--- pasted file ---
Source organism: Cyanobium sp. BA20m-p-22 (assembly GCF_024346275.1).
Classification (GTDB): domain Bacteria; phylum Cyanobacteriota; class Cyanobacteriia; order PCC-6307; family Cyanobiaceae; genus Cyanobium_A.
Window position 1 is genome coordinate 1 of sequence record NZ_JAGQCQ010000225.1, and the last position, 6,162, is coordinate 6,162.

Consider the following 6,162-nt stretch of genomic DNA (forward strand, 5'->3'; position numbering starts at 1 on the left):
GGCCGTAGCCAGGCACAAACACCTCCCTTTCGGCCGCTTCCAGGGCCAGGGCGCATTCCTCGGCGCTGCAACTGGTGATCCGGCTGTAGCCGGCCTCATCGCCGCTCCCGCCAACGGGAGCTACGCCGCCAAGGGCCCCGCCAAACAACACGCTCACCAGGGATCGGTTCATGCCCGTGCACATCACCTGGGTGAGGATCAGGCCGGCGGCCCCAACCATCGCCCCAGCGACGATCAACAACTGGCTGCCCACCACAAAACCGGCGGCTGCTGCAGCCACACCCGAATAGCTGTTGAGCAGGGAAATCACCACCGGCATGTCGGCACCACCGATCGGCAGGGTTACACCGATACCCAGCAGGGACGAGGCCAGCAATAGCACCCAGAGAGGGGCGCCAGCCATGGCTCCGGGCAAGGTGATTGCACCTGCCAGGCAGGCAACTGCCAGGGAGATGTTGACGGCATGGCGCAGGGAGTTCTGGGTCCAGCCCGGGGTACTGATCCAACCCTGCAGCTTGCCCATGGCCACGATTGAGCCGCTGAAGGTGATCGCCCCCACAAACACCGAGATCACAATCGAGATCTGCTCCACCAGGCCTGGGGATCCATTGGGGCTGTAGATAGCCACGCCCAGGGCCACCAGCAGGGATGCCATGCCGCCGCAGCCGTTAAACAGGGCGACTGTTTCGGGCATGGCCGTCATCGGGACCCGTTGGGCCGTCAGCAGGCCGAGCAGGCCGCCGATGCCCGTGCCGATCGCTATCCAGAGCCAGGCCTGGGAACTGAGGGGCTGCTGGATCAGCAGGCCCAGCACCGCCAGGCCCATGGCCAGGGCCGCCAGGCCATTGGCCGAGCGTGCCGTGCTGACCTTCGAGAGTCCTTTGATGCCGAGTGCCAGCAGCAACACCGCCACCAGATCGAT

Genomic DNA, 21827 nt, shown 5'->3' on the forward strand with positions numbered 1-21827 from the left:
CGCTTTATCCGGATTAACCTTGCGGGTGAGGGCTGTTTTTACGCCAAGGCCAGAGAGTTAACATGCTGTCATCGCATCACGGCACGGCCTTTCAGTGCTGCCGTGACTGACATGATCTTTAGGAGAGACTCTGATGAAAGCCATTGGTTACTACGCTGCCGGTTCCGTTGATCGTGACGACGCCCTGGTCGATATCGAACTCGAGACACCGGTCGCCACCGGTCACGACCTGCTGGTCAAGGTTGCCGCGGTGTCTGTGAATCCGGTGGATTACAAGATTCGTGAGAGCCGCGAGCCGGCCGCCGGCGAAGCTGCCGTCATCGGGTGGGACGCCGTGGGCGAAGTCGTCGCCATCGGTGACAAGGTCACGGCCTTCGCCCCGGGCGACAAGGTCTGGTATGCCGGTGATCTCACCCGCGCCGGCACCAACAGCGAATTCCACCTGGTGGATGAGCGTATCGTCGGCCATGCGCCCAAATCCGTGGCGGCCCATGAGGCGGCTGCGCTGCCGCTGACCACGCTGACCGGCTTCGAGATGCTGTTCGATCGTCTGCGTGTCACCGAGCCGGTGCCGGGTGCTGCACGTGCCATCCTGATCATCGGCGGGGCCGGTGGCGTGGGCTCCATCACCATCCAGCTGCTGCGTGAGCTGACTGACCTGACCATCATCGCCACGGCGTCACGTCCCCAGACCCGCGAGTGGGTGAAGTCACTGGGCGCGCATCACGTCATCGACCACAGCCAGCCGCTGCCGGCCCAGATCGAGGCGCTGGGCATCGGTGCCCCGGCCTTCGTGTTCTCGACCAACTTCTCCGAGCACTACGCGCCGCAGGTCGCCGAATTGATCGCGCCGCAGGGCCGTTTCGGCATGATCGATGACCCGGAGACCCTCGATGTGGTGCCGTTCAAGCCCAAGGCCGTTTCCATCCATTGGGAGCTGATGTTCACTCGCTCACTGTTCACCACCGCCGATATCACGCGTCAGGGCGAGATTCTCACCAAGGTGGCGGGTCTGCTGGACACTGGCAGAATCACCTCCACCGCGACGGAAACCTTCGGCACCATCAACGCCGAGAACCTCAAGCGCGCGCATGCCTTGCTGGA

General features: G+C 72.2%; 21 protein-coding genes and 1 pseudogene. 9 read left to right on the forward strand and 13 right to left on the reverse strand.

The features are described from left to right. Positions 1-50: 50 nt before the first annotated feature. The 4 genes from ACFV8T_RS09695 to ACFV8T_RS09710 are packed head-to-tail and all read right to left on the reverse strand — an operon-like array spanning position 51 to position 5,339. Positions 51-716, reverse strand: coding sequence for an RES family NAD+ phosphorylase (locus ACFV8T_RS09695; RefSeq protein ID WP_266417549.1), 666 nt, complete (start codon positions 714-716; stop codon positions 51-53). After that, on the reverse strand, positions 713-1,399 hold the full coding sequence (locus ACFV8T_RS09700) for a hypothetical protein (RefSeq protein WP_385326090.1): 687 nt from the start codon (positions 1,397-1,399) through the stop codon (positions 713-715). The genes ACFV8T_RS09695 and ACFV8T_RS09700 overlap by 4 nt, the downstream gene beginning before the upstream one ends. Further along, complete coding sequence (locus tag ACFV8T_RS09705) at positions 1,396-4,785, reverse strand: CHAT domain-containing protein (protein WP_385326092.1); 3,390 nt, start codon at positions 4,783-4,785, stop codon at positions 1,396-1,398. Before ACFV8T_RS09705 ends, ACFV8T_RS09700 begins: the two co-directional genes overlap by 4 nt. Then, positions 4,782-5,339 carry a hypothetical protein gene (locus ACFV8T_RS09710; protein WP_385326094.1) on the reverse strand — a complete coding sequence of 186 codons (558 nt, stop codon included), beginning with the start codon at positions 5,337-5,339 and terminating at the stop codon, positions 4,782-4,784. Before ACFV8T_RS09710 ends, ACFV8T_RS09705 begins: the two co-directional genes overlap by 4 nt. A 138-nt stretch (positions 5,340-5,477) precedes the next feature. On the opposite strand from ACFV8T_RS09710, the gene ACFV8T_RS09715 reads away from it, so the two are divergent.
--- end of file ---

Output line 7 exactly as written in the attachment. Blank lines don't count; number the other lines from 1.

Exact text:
CGCTTTATCCGGATTAACCTTGCGGGTGAGGGCTGTTTTTACGCCAAGGCCAGAGAGTTAACATGCTGTCATCGCATCACGGCACGGCCTTTCAGTGCTGCCGTGACTGACATGATCTTTAGGAGAGACTCTGATGAAAGCCATTGGTTACTACGCTGCCGGTTCCGTTGATCGTGACGACGCCCTGGTCGATATCGAACTCGAGACACCGGTCGCCACCGGTCACGACCTGCTGGTCAAGGTTGCCGCGGTGTCTGTGAATCCGGTGGATTACAAGATTCGTGAGAGCCGCGAGCCGGCCGCCGGCGAAGCTGCCGTCATCGGGTGGGACGCCGTGGGCGAAGTCGTCGCCATCGGTGACAAGGTCACGGCCTTCGCCCCGGGCGACAAGGTCTGGTATGCCGGTGATCTCACCCGCGCCGGCACCAACAGCGAATTCCACCTGGTGGATGAGCGTATCGTCGGCCATGCGCCCAAATCCGTGGCGGCCCATGAGGCGGCTGCGCTGCCGCTGACCACGCTGACCGGCTTCGAGATGCTGTTCGATCGTCTGCGTGTCACCGAGCCGGTGCCGGGTGCTGCACGTGCCATCCTGATCATCGGCGGGGCCGGTGGCGTGGGCTCCATCACCATCCAGCTGCTGCGTGAGCTGACTGACCTGACCATCATCGCCACGGCGTCACGTCCCCAGACCCGCGAGTGGGTGAAGTCACTGGGCGCGCATCACGTCATCGACCACAGCCAGCCGCTGCCGGCCCAGATCGAGGCGCTGGGCATCGGTGCCCCGGCCTTCGTGTTCTCGACCAACTTCTCCGAGCACTACGCGCCGCAGGTCGCCGAATTGATCGCGCCGCAGGGCCGTTTCGGCATGATCGATGACCCGGAGACCCTCGATGTGGTGCCGTTCAAGCCCAAGGCCGTTTCCATCCATTGGGAGCTGATGTTCACTCGCTCACTGTTCACCACCGCCGATATCACGCGTCAGGGCGAGATTCTCACCAAGGTGGCGGGTCTGCTGGACACTGGCAGAATCACCTCCACCGCGACGGAAACCTTCGGCACCATCAACGCCGAGAACCTCAAGCGCGCGCATGCCTTGCTGGA